Interview with Artist Dinkar Jadav On His Fascination With Horses
The raging horses, galloping through the canvas, come charging into your living room. You can hear their stomping and loud whines, urging you to join them in the adventure.
That's not a scene from an Indiana Jones movie, but a new series of paintings by artist Dinkar Jadav.
Here is our interview with Dinkar, an upcoming Indian artist, to know his story, his inspiration and creative process.
The mud bulls and a torn calendar:
Coming from a small village in Maharashtra, consisting of only 30 huts, there wasn't much for Dinkar to play with besides mud and dust. The schooling system that existed in the village came to an abrupt stop at the fourth grade, giving little hope to the kids of any prosperity.
While no one knew what art really meant in that sleepy village, its essence was defined by one of the most popular events in village, a bull festival. Unlike some venues, where they make the bulls fight for amusement, in his village, the farmers decorated the bull elaborately to celebrate their existence.
As a 3rd grader, he was highly amused by what he saw during this festival. He was so inspired by the form and elegance of the bull that he started making small replicas with mud (the only art material available). At this point of time, he didn't even know there was something called paint and art was a profession.
He continued to make his mud replicas, until one fine day, he discovered a torn calendar, with artwork on it. The innocent child inside him was amazed by the brilliance of the work. Bringing his prized discovery home, he replicated the entire calendar on his sketchbook, in the process, learning the art of drawing.
Discovery of an artist:
Life carried on in the village at its own pace. But, as there was no schooling after the fourth grade, his school teacher, who happened to have seen his sketches, suggested his father to send him to a school 15 kilometers away. It was unheard of for kids to leave their village and live in an unknown place at that age. But, that's exactly what happened.
While in school, he continued to explore his artistic side, sketching and finally painting. It was one of these paintings that he made, depicting the farm life, got selected for an international show. Right then, he knew, art is what he was going to pursue, the artist inside him had been discovered.
William Turner in English:
Searching for his path as an artist, got him into an art school in Pune. It was a big step. His family did not approve and being the eldest son, he had responsibilities. But, the options were limited, art was all he could or wanted to do.
In college, by sheer chance, he came across an old and dilapidated copy of a art book on William Turner. He didn't know English, but he knew he was in love with the artwork. He made one of his friends, who was more well educated to translate the whole book from English to his native language.
In his fascination with Turner, he created more than 500 landscapes in less than a span of 12 months. His work, while trying to mimic Turners style, was inspired from his childhood experiences in the village.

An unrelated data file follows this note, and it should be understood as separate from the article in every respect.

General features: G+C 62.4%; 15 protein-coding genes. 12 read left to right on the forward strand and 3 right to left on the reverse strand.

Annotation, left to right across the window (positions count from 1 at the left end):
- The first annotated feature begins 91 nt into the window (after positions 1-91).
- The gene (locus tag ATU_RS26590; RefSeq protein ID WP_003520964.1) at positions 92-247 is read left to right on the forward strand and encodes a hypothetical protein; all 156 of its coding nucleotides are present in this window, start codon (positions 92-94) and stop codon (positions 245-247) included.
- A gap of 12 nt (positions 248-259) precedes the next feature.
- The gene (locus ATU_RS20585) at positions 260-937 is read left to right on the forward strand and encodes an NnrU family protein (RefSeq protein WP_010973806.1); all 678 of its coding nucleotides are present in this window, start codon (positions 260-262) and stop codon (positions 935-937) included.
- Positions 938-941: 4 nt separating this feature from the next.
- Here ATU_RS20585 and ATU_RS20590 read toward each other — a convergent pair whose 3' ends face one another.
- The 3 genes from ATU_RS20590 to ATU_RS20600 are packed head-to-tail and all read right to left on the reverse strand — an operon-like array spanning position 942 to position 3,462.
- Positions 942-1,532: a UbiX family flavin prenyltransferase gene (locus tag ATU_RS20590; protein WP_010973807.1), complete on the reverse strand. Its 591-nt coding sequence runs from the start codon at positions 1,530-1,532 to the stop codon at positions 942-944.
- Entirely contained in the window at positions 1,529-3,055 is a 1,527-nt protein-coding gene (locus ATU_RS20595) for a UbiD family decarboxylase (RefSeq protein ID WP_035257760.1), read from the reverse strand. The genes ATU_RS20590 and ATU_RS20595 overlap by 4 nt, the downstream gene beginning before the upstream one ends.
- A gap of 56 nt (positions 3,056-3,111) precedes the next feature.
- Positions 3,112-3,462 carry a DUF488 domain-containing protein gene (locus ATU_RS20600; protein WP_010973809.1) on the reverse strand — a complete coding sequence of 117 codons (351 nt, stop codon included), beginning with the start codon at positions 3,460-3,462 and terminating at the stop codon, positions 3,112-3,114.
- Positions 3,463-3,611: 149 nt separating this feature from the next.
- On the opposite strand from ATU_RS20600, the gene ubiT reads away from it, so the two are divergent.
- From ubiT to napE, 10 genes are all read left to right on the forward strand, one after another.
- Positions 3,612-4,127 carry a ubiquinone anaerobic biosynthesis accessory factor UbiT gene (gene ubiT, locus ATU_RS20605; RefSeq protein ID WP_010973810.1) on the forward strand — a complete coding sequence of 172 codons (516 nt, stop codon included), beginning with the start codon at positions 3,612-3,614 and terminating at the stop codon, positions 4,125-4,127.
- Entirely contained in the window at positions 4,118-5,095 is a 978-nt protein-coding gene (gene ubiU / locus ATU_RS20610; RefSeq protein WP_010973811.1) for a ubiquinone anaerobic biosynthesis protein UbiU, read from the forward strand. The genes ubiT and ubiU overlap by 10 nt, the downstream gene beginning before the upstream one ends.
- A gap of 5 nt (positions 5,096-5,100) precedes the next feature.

Galloping out of the canvas:
Over time Dinkar has experimented with multiple themes, styles and topics, depicting them on his canvas. Until one evening in Mumbai, outside the Taj Hotel, he came across his most important muse.
His muse came in the form of a horse, which happened to be pulling a Victorian cart. The majestic wild beast was meant for the open jungle, to race with the wing. Here, he was being forced to ferry tourists around in a concrete jungle, racing not with the wind, but fighting the pollution.
While standing in traffic, his eyes, met that of the horses, which were filled with pain. They had a story which needed to be told. That's when Dinkar decided to make a series dedicated to the horses of Mumbai. Overtime, his horses have become wilder, bolder and more powerful. They seem to be galloping out of the canvas, sending a gush of wind at the viewer, transcending him to the world without barriers and concrete.
If there was a place I want to be:
"I do not wish to live in Venice or Paris, my dreams are simple".
Dinkar said that if there was one place where he could live and paint all his life, it would be the village where he grew up. But, unfortunately, the village lays buried under a dam, which was build there displacing all the families and the memoires associated with it.
Pains of an artist:
Being an artist might have its perks, but it comes with its our hardships and troubles. For the freedom to create as he wishes to, he has to worry about how to make his work sell on a constant basis.
What he paints this month needs to sell next month, to help him continue doing what he loves. The art market as a whole, he thinks has gotten very commercialized. Not enough people are trying to understand what the artist is trying to say and are more interested in how it would look in their living room.
He feels that while most artists are not able to market themselves or are reluctant to do so, it's becoming critical for their survival. An artists work now does not end with just creating a master piece, he has to go out and find his buyer.
What to expect:
"I am currently still amused by my muse, the horse". Dinkar plans to continue exploring his theme with horses, making then wilder, bolder and stronger. His colors would be fresher with lots of red, balanced with white and yellow and strong charcoal strokes. There would be more play of light and shade and greater inspiration from nature.
To conclude, We wish him luck with all his new work and look forward to seeing his horses gallop out of the canvas into your living room.